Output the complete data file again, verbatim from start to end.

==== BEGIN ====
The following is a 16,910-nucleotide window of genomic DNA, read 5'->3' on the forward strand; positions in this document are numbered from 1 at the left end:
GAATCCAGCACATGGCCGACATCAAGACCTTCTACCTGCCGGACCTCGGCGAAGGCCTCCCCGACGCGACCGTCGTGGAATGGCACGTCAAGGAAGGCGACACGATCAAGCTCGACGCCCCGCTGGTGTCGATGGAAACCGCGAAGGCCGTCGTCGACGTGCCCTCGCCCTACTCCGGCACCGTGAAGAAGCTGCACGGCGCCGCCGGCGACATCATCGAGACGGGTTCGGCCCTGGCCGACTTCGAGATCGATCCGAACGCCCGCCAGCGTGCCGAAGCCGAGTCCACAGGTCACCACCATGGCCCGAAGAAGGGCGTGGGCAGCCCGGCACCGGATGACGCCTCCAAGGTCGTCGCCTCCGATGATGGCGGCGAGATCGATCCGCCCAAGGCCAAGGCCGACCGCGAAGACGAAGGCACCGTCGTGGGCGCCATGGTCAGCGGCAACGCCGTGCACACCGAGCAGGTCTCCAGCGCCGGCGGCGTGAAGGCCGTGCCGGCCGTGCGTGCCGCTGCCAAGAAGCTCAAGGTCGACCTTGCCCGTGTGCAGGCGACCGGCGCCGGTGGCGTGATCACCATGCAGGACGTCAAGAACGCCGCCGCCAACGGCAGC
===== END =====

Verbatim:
The following is a 16,910-nucleotide window of genomic DNA, read 5'->3' on the forward strand; positions in this document are numbered from 1 at the left end:
GAATCCAGCACATGGCCGACATCAAGACCTTCTACCTGCCGGACCTCGGCGAAGGCCTCCCCGACGCGACCGTCGTGGAATGGCACGTCAAGGAAGGCGACACGATCAAGCTCGACGCCCCGCTGGTGTCGATGGAAACCGCGAAGGCCGTCGTCGACGTGCCCTCGCCCTACTCCGGCACCGTGAAGAAGCTGCACGGCGCCGCCGGCGACATCATCGAGACGGGTTCGGCCCTGGCCGACTTCGAGATCGATCCGAACGCCCGCCAGCGTGCCGAAGCCGAGTCCACAGGTCACCACCATGGCCCGAAGAAGGGCGTGGGCAGCCCGGCACCGGATGACGCCTCCAAGGTCGTCGCCTCCGATGATGGCGGCGAGATCGATCCGCCCAAGGCCAAGGCCGACCGCGAAGACGAAGGCACCGTCGTGGGCGCCATGGTCAGCGGCAACGCCGTGCACACCGAGCAGGTCTCCAGCGCCGGCGGCGTGAAGGCCGTGCCGGCCGTGCGTGCCGCTGCCAAGAAGCTCAAGGTCGACCTTGCCCGTGTGCAGGCGACCGGCGCCGGTGGCGTGATCACCATGCAGGACGTCAAGAACGCCGCCGCCAACGGCAGC